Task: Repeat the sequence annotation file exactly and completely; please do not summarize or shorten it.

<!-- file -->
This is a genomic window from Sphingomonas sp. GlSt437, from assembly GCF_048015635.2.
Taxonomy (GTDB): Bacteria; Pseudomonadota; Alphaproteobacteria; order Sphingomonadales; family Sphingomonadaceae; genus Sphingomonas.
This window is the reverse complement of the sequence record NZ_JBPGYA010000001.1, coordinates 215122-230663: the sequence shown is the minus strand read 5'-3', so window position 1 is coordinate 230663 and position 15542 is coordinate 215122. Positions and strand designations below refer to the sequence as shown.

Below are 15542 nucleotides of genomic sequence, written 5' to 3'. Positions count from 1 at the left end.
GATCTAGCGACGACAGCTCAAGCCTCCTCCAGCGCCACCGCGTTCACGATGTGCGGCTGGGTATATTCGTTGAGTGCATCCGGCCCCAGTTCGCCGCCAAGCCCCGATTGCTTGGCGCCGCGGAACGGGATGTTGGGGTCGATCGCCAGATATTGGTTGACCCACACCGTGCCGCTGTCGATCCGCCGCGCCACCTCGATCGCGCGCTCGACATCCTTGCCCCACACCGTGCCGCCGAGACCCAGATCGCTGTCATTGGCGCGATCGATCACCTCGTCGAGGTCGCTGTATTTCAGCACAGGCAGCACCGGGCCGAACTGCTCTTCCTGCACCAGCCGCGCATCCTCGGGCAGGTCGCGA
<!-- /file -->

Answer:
This is a genomic window from Sphingomonas sp. GlSt437, from assembly GCF_048015635.2.
Taxonomy (GTDB): Bacteria; Pseudomonadota; Alphaproteobacteria; order Sphingomonadales; family Sphingomonadaceae; genus Sphingomonas.
This window is the reverse complement of the sequence record NZ_JBPGYA010000001.1, coordinates 215122-230663: the sequence shown is the minus strand read 5'-3', so window position 1 is coordinate 230663 and position 15542 is coordinate 215122. Positions and strand designations below refer to the sequence as shown.

Below are 15542 nucleotides of genomic sequence, written 5' to 3'. Positions count from 1 at the left end.
GATCTAGCGACGACAGCTCAAGCCTCCTCCAGCGCCACCGCGTTCACGATGTGCGGCTGGGTATATTCGTTGAGTGCATCCGGCCCCAGTTCGCCGCCAAGCCCCGATTGCTTGGCGCCGCGGAACGGGATGTTGGGGTCGATCGCCAGATATTGGTTGACCCACACCGTGCCGCTGTCGATCCGCCGCGCCACCTCGATCGCGCGCTCGACATCCTTGCCCCACACCGTGCCGCCGAGACCCAGATCGCTGTCATTGGCGCGATCGATCACCTCGTCGAGGTCGCTGTATTTCAGCACAGGCAGCACCGGGCCGAACTGCTCTTCCTGCACCAGCCGCGCATCCTCGGGCAGGTCGCGA